USA Gymnastics has often cited a series of reforms adopted over the years as evidence it has taken a strong stand against abuse. Included in its effort is a list of coaches banned for misconduct, education programs and a review of its policies and practices. USA Gymnastics now requires background checks for coaches, and next month the U.S. Center for SafeSport, which will assume responsibility for handling abuse allegations, will open.
But Moceanu and others say those measures don’t go far enough, and it’s simply taken too long.
“I was talking about abuse in 2008, and there were pioneers before me. Just ask (former national team members) Kathy Johnson Clarke and Jennifer Sey. Nobody did anything,” Moceanu said. “It’s like it was a burden for them to address abuse. So now, they’re in a position where they have to. And I think they are going to be trying, because it’s been a PR nightmare. They absolutely have to do something now. And they have to follow through. And, yes, it’s time. But it was time years ago.”
Sexual abuse in gymnastics is not a new problem, nor is it exclusive to the sport, Moceanu said. The reality is that sexual predators seek out opportunities to be around children. Sexual abuse has been an issue within USA Gymnastics since at least the 1980s, she said. But what angers her is that the organization’s leaders have not taken a strong enough stand to address the problem.
And she puts the onus on Penny, who joined USA Gymnastics in 1999 as its senior vice president. He became president and CEO in April 2005.
“Steve Penny has driven this narrative from the beginning that he didn’t really take the abuse seriously,” she said. “We have emails of other people before us who tried until they were blue in the face to get them to pay attention to this topic.”
Now is the time to listen to athletes, she said, and make changes.
“You’re telling me someone who has been dismissive of these types of abuses should hold the position of the presidency of USA Gymnastics? With our children, I don’t think so,” Moceanu explained. “I think it’s time. We need a change in our culture from the top down. We need to know who knew what, when, and get rid of all the bad characters that didn’t do what they were supposed to do.”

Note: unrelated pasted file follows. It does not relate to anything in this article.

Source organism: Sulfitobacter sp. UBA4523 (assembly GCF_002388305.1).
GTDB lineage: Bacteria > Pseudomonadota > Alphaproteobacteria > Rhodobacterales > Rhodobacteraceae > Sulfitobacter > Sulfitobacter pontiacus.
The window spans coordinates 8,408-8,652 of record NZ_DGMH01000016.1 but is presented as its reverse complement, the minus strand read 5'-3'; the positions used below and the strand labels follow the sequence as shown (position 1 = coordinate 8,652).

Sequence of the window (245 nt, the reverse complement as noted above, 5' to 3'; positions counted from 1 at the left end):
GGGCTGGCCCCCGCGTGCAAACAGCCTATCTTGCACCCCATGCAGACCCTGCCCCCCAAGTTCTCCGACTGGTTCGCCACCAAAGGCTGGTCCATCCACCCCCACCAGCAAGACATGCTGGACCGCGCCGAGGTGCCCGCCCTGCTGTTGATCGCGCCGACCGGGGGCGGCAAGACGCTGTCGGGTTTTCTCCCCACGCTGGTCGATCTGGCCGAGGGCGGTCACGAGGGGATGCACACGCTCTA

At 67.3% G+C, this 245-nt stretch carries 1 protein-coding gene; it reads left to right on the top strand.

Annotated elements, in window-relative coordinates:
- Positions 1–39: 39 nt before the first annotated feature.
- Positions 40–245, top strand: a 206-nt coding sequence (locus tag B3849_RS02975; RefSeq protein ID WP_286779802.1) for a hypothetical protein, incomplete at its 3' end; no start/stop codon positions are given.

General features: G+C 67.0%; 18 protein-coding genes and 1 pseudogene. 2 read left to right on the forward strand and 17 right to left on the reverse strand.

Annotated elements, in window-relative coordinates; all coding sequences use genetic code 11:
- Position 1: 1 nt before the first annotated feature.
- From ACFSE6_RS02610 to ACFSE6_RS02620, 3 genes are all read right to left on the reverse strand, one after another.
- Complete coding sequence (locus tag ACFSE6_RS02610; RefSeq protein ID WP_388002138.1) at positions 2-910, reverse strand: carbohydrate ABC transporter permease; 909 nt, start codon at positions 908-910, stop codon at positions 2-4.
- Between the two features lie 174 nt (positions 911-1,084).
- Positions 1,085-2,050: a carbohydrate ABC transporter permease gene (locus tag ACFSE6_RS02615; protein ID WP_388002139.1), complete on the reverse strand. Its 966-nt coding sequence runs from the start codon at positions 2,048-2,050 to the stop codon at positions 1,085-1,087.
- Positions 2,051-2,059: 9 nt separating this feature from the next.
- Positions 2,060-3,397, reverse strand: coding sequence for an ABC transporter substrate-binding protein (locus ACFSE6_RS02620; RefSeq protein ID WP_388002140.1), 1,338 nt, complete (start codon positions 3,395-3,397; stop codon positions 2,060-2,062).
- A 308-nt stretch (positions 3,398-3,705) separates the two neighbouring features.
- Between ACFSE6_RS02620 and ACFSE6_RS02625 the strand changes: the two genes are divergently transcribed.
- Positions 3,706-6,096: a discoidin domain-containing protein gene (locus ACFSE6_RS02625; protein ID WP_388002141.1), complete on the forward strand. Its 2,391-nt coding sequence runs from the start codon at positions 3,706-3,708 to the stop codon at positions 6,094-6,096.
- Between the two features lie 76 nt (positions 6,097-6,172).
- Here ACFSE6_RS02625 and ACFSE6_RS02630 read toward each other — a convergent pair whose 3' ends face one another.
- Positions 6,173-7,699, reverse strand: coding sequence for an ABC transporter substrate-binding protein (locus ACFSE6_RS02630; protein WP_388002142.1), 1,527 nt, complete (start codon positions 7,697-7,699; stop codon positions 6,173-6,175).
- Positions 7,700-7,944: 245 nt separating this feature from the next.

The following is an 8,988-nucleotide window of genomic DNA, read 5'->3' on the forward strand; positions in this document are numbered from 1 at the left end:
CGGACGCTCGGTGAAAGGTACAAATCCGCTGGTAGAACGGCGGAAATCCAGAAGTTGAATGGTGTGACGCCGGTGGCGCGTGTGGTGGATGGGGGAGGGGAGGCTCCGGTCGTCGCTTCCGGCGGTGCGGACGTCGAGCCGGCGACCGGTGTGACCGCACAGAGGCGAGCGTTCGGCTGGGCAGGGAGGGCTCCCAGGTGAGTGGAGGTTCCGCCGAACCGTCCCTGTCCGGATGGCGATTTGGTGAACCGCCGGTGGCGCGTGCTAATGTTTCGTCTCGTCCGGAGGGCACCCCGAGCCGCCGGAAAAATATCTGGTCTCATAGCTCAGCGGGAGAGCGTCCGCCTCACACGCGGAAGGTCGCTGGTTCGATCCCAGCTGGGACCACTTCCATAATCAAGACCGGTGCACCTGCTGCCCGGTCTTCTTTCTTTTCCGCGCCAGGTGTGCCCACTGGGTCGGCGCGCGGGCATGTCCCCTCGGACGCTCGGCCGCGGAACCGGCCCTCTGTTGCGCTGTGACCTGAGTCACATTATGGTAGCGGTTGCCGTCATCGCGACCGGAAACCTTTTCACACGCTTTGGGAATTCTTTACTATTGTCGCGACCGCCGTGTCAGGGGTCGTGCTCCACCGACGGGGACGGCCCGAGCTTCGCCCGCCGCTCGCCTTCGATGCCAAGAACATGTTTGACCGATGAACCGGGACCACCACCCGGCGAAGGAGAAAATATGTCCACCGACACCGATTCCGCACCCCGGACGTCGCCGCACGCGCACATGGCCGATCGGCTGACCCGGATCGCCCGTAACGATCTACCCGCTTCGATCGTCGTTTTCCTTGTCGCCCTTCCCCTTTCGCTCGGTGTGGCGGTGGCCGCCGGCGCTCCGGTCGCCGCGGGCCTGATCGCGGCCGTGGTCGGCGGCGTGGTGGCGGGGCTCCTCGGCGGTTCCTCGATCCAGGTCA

The leadership at USA Gymnastics has “a responsibility to their members, to their athletes, and they don’t put the athletes first, yet they claim they do,” she said.
USA Gymnastics has issued numerous statements saying the safety of children is its top priority. In response to Moceanu’s criticisms, USA Gymnastics also provided a statement Friday from Mary Lou Retton, 1984 Olympic all-around champion and past USA Gymnastics Board member:
“Over the years, I have been fortunate to be involved with USA Gymnastics as an athlete, a board member and the mother of four gymnasts. I have seen the dedication, passion and commitment USA Gymnastics has made to its athletes, their well-being and promoting a safe environment where all can thrive, achieve their dreams and grow as individuals,” Retton said. “I am proud of the advancements USA Gymnastics has made over the years to promote athlete safety.”
Walking into Moceanu’s home in an upscale, rural subdivision, there are no immediate signs of her distinguished gymnastics career — nor that of her husband, Dr. Michael Canales, also an accomplished gymnast who competed for Ohio State University from 1996-1999 and was a member of the 1996 NCAA championship team.
Instead, the foyer floor is lined with puzzles their 9-year-old daughter, Carmen, had recently completed. Pictures of the couple, with Carmen and their son, Vincent, 7, line the walls.
Their gymnastics memories, including Moceanu’s gold medal from the 1996 Olympics in Atlanta, are relegated to a bookcase in the basement. The shelves are filled with photographs, books, trophies and other memorabilia from the couple’s gymnastics careers.
Moceanu said she is able to speak out now because she is no longer dependent on gymnastics for her livelihood. She looks back on her gymnastics career and accomplishments with pride and fondness, for the most part.
“It’s the greatest sport in the world. It’s such a great sport,” she said. “It has right now some problems we need to fix. But just like anything in life, we address them. We are responsible. We deal with them. We fire who needs to be fired and we move forward because we cannot continue the same inaction.”
Moceanu’s Olympic gold medal remains a prized possession.
“I look at it always as a collection of my hard work,” she said.
It’s a reminder of the opportunity and the rewards of hard work that she shares with her children, including Vincent, himself a budding young gymnast. But it’s also a reminder that there are right and wrong ways to achieve one’s dreams.
“I said this is a symbol of excellence and you can get this, too, one day. You can be everything you want to be,” she explained. “If you want to be a gymnast and you want to go to the Olympics, you can do it. But we’re going to be by your side and you’re going to do it healthy.”